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York SOS: Students Offering Support
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………………………………………………………………………………………………………
Chapter 1: The Evolution of Society
………………………………………………………………………………………………………
From Speculation to Science: How Psychology Developed
Psychology
- “study of the mind” (from Greek: psyche means soul, spirit, or mind, logos means
study of a subject)
Wilhelm Wundt: German professor who wanted to establish psychology’s
independence from philosophy and physiology
- favoured scientific approach, which matches the intellectual climate of his time
- 1879: established the first psychology lab at the University of Leipzig
- 1881: established first psychological journal
- credited as founder of psychology
- primary focus was on consciousness: awareness of immediate experience
o psychology became scientific study of consciousness
- generated around 54,000 pages of books and articles in career
- students from all over came to study with Wundt, and brought what they learned
back to their respective places
G. Stanley Hall: contributor to rapid growth of psychology in America
- studied briefly with Wundt
- established first American psychology lab and journal
- driving force behind establishment of American Psychological Association (APA)
o first APA president
- psychology flourished in the US possibly because American universities were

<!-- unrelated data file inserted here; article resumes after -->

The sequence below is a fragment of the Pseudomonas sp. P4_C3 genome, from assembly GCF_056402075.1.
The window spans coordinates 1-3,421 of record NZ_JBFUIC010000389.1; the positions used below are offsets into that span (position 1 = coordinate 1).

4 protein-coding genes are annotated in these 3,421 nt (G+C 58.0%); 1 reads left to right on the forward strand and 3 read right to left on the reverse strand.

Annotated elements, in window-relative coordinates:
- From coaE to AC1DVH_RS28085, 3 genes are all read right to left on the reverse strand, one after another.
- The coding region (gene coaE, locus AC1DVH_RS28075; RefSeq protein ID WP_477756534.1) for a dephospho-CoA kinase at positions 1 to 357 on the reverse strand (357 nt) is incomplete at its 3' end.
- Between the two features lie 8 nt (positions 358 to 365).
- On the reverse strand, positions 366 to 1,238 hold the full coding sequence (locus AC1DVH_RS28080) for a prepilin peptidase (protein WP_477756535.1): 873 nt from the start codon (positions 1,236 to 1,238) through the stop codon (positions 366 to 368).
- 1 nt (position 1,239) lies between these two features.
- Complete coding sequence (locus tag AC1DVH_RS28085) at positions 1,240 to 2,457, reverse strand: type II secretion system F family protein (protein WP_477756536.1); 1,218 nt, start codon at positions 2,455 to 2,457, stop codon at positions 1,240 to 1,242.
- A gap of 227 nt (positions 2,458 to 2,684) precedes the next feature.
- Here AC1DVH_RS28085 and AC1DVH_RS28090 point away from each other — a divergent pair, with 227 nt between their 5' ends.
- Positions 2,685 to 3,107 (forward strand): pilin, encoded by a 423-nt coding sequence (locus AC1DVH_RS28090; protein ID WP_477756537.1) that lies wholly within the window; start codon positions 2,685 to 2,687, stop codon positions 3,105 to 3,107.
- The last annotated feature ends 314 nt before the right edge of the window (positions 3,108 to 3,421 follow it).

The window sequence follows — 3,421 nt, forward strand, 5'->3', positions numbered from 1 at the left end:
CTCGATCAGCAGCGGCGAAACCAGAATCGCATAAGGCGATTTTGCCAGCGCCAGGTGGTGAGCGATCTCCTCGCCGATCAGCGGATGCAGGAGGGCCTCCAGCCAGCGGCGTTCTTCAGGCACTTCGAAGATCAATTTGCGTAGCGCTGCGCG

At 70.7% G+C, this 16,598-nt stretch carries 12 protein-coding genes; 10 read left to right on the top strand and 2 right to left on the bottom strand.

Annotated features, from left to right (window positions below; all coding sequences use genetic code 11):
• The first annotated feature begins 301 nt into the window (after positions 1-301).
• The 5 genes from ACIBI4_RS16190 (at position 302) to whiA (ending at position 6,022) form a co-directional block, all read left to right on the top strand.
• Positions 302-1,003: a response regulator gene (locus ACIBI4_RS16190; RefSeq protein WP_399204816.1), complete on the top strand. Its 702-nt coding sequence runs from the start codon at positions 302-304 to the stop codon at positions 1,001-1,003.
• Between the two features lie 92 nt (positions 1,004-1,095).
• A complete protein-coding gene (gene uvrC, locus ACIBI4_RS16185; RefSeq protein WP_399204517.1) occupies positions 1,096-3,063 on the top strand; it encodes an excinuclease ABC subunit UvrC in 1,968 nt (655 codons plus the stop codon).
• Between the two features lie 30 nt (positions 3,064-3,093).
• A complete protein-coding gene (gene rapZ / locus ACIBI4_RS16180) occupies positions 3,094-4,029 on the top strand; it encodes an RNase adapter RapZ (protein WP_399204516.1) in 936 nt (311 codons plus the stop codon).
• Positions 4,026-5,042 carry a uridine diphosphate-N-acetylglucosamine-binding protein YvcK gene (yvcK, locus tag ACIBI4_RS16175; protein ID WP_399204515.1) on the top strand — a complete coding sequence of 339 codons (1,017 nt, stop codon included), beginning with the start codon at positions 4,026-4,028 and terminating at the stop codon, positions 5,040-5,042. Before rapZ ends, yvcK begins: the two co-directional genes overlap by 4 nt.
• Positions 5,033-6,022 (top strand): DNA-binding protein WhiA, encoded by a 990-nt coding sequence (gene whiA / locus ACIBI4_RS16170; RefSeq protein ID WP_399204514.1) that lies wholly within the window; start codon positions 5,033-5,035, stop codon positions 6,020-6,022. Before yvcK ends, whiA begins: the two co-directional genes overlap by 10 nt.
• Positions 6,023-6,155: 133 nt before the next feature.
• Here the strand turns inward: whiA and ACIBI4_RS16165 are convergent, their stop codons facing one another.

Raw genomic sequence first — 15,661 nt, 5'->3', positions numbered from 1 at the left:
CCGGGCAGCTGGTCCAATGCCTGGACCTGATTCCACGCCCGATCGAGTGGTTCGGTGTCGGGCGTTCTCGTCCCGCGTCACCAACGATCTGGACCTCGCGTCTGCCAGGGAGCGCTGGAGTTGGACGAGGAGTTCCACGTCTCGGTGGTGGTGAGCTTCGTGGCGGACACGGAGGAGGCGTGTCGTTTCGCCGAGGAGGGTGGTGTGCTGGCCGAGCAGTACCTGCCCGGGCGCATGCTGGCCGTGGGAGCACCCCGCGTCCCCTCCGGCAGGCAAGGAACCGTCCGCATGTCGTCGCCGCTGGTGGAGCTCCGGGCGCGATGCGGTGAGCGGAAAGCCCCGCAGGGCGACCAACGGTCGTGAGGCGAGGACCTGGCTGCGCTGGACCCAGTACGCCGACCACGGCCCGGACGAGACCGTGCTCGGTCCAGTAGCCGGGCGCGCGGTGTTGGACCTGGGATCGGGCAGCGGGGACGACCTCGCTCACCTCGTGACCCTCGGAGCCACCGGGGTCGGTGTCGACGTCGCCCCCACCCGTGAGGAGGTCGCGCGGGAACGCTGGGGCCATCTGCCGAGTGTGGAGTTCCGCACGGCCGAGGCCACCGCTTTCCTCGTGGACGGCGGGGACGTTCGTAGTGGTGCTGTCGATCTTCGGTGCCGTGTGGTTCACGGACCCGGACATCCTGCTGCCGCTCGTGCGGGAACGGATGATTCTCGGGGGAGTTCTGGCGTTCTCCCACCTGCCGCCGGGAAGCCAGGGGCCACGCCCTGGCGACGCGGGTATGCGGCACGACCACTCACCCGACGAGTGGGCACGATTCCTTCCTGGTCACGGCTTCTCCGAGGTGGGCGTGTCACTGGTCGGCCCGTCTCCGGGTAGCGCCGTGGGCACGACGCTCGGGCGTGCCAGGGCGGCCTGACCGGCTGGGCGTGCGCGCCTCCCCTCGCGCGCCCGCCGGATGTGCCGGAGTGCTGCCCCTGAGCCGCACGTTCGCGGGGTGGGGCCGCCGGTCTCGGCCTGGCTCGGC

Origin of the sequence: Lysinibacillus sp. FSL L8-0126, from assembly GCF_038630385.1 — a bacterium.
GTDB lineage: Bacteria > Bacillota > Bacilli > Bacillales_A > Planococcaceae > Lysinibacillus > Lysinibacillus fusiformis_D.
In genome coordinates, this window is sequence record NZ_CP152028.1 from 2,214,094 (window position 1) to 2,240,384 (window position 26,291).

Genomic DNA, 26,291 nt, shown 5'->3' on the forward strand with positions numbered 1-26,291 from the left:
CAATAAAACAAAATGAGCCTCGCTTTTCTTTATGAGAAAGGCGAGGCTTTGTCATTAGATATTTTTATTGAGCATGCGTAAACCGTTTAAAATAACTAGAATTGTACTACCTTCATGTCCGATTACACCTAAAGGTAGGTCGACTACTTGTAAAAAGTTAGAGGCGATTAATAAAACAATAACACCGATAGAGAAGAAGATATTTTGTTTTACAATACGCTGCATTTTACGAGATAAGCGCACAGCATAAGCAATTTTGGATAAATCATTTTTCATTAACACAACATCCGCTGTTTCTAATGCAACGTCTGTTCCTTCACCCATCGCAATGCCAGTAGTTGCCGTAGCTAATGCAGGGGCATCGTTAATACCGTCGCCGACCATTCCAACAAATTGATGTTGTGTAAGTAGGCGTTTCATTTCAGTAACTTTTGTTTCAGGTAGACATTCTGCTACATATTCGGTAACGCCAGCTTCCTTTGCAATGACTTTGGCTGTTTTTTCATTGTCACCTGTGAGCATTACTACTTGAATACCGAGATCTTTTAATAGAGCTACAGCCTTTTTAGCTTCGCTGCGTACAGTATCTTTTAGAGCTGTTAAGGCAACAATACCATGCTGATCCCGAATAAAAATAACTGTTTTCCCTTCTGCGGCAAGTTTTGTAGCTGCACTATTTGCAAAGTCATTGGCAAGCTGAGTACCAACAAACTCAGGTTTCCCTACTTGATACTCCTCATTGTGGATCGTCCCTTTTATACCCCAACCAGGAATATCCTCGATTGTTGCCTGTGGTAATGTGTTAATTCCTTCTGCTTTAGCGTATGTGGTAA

more open to new disciplines, as opposed to traditional European universities
Structuralism: psychology should analyze consciousness’ basic elements and
investigate the relations of these elements (ex. sensations, feelings, images,
perception)
- was at ends with functionalism
- advocated by Edward Titchener (studied with Wundt)
- used introspection: careful self-observation of one’s conscious experiences
(mental processes)
o subjects trained to be objectively aware of their experience
o subjects typically exposed to auditory tones, illusions, visual stimulations
- weakness: dependence on an individual’s reflection, no objective evaluation
Functionalism: psychology should investigate function/purpose of consciousness
- introduced by William James, a brilliant American scholar
- chose to pursue psychology rather than medicine
- published Principles of Psychology (1890)
o probably most influential text in psychology’s history
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Document Summary

This document is intended for psyc 1010 students who are looking for an additional resource to assist their studies in preparation for the course midterm. It has been created with regard to dr. jubis" fall/winter 2010/2011 sections and is subject to change for future courses. Tips for general midterm success: use acronyms and other mnemonics to remember concepts. For example, use an acronym like ocean to remember the big five personality traits: openness to experience, conscientiousness, extraversion, agreeableness and neuroticism: do practice multiple choice questions. These practice questions will assess your understanding of what you"ve learned and help you identify areas of weakness. They are found in textbooks, on textbook companion websites, and/or provided by your professor. Psychology: themes and variations has questions in it and on its online companion website: use logic and process of elimination on multiple choice questions.